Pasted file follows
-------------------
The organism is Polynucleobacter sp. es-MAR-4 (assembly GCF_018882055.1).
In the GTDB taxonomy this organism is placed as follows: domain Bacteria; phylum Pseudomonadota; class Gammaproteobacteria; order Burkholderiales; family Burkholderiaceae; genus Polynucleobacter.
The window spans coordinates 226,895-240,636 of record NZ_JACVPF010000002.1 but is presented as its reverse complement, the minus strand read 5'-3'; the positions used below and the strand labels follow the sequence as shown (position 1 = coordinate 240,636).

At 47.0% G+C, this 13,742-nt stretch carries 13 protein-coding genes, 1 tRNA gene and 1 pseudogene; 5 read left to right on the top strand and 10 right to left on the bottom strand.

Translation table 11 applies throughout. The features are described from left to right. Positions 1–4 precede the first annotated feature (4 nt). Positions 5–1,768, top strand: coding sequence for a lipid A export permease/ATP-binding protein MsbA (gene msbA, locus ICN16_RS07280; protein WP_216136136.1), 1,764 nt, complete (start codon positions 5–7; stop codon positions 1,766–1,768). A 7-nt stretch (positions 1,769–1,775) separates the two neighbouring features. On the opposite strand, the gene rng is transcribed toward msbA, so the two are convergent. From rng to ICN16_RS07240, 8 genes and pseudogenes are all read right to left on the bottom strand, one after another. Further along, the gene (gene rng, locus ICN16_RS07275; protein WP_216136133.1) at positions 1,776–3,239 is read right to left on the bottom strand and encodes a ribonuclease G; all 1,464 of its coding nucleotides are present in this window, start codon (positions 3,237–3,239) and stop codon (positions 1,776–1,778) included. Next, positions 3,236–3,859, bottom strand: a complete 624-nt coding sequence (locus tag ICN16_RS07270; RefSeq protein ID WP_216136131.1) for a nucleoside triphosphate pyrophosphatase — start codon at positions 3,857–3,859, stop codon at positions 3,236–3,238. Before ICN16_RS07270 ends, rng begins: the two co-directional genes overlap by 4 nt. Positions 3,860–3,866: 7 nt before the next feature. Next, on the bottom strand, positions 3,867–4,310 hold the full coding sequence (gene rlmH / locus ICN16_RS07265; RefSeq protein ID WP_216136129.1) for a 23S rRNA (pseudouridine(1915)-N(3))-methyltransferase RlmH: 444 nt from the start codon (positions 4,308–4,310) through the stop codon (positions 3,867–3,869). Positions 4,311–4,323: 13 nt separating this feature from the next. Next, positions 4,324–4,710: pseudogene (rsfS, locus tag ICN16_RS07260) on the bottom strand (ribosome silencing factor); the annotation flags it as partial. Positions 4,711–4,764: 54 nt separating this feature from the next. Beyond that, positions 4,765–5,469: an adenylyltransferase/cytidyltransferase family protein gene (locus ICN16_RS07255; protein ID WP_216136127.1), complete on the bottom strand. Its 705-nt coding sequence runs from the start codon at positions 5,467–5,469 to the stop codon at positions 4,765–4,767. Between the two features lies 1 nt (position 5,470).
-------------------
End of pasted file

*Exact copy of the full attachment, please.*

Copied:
The organism is Polynucleobacter sp. es-MAR-4 (assembly GCF_018882055.1).
In the GTDB taxonomy this organism is placed as follows: domain Bacteria; phylum Pseudomonadota; class Gammaproteobacteria; order Burkholderiales; family Burkholderiaceae; genus Polynucleobacter.
The window spans coordinates 226,895-240,636 of record NZ_JACVPF010000002.1 but is presented as its reverse complement, the minus strand read 5'-3'; the positions used below and the strand labels follow the sequence as shown (position 1 = coordinate 240,636).

At 47.0% G+C, this 13,742-nt stretch carries 13 protein-coding genes, 1 tRNA gene and 1 pseudogene; 5 read left to right on the top strand and 10 right to left on the bottom strand.

Translation table 11 applies throughout. The features are described from left to right. Positions 1–4 precede the first annotated feature (4 nt). Positions 5–1,768, top strand: coding sequence for a lipid A export permease/ATP-binding protein MsbA (gene msbA, locus ICN16_RS07280; protein WP_216136136.1), 1,764 nt, complete (start codon positions 5–7; stop codon positions 1,766–1,768). A 7-nt stretch (positions 1,769–1,775) separates the two neighbouring features. On the opposite strand, the gene rng is transcribed toward msbA, so the two are convergent. From rng to ICN16_RS07240, 8 genes and pseudogenes are all read right to left on the bottom strand, one after another. Further along, the gene (gene rng, locus ICN16_RS07275; protein WP_216136133.1) at positions 1,776–3,239 is read right to left on the bottom strand and encodes a ribonuclease G; all 1,464 of its coding nucleotides are present in this window, start codon (positions 3,237–3,239) and stop codon (positions 1,776–1,778) included. Next, positions 3,236–3,859, bottom strand: a complete 624-nt coding sequence (locus tag ICN16_RS07270; RefSeq protein ID WP_216136131.1) for a nucleoside triphosphate pyrophosphatase — start codon at positions 3,857–3,859, stop codon at positions 3,236–3,238. Before ICN16_RS07270 ends, rng begins: the two co-directional genes overlap by 4 nt. Positions 3,860–3,866: 7 nt before the next feature. Next, on the bottom strand, positions 3,867–4,310 hold the full coding sequence (gene rlmH / locus ICN16_RS07265; RefSeq protein ID WP_216136129.1) for a 23S rRNA (pseudouridine(1915)-N(3))-methyltransferase RlmH: 444 nt from the start codon (positions 4,308–4,310) through the stop codon (positions 3,867–3,869). Positions 4,311–4,323: 13 nt separating this feature from the next. Next, positions 4,324–4,710: pseudogene (rsfS, locus tag ICN16_RS07260) on the bottom strand (ribosome silencing factor); the annotation flags it as partial. Positions 4,711–4,764: 54 nt separating this feature from the next. Beyond that, positions 4,765–5,469: an adenylyltransferase/cytidyltransferase family protein gene (locus ICN16_RS07255; protein ID WP_216136127.1), complete on the bottom strand. Its 705-nt coding sequence runs from the start codon at positions 5,467–5,469 to the stop codon at positions 4,765–4,767. Between the two features lies 1 nt (position 5,470).